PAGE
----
In the previous post, you learned some interest rate surprises that can lead to debt trouble, even with the enactment of the Credit CARD Act.
Part of the change in the credit card industry is that kids starting college are no longer supposed to be bombarded with credit card offers on their way to class. Well, in case you haven’t guessed, credit card companies can work around that, which can lead to college students battling credit card debt, in addition to student loans and other debts.
Marketing to college students continues off campus
While it is true that credit card companies can’t market on college campuses, it doesn’t mean they aren’t anywhere else where a college student might go. In college towns the whole town is an extension of the campus, and getting free stuff for filling out an application can look mighty good.
Until October, certain fees can still be charged
Part of the purpose of the CARD Act was to reduce the amount of fees cardholders are expected to pay. These can include annual fees, penalty, application and processing fees. As the law stands, annual fees are limited on new cards. However, the language regarding other types of fees has been unclear. Fortunately, many of these loopholes will close when the CARD Act is amended this October.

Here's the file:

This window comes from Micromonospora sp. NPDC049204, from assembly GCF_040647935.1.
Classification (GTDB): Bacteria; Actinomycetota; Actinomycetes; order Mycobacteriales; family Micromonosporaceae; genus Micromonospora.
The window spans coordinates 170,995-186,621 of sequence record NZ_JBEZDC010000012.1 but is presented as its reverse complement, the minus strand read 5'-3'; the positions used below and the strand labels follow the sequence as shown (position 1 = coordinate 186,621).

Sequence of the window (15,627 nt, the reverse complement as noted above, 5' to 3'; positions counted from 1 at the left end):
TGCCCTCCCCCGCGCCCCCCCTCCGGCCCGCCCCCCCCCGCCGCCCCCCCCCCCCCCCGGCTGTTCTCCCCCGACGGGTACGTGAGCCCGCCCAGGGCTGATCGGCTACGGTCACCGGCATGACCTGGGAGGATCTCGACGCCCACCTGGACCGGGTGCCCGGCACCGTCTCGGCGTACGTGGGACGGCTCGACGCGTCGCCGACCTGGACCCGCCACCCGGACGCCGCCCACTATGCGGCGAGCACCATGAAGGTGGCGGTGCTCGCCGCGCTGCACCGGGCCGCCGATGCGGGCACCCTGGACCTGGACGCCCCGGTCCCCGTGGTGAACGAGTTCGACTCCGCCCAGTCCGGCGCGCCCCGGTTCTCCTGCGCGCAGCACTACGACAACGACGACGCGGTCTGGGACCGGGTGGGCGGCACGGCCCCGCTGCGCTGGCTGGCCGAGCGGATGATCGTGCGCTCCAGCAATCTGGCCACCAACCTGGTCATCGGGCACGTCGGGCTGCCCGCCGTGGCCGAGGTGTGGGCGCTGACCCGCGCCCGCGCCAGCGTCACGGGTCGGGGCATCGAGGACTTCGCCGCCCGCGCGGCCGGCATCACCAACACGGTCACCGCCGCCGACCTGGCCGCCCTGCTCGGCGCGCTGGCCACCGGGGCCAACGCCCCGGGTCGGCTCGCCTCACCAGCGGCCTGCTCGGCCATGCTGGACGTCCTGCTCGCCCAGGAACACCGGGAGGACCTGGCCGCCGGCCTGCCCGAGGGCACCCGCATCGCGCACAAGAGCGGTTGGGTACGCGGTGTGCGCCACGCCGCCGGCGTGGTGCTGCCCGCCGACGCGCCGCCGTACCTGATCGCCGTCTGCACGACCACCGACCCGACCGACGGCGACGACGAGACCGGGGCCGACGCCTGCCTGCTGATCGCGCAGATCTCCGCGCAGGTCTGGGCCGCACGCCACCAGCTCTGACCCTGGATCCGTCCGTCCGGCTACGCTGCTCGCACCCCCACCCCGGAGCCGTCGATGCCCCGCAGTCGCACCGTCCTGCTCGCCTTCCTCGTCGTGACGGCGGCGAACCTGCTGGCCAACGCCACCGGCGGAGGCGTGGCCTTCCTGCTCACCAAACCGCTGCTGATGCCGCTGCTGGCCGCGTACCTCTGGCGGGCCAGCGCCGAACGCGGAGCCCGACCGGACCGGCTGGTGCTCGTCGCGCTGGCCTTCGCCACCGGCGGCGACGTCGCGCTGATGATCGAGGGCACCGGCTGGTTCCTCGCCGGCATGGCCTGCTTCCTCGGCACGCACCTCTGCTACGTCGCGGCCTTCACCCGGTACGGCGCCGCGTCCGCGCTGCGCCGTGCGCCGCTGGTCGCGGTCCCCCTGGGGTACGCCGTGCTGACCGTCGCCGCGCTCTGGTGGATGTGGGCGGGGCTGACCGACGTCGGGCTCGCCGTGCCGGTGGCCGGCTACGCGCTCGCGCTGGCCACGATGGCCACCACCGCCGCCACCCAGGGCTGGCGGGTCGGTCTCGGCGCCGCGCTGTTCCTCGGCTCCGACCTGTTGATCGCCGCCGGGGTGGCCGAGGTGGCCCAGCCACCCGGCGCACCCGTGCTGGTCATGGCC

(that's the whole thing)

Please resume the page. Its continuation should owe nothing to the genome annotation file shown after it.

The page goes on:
Also, while students and non-working spouses could once use household income to obtain a line of credit, after October, only the individual’s income will be reviewed, reducing the chance that new applicants will be approved based on someone else’s earnings. This change will hopefully prevent college students from getting into credit card debt.
The good news is that bills are less confusing than they were in the past because of the Credit CARD Act. Cardholders are shown what they should pay to pay off debt in 3 years, as well as how long it will take to pay something off paying the minimum payment. Having this guidance can be beneficial to those who are either establishing credit for the first time or making up for past hardships.
Even with the CARD Act designed to protect consumers from credit troubles, there will always be those who will find themselves with credit card debt. Not even the legislation can protect consumers completely. Hopefully, the CARD Act will mature with time, based on the continued struggles consumers find themselves in as a result of credit cards.
Fox Business: “Six Surprises Hidden in the Credit Card Act,” Lynnette Khalfani-Cox, Aug. 22, 2011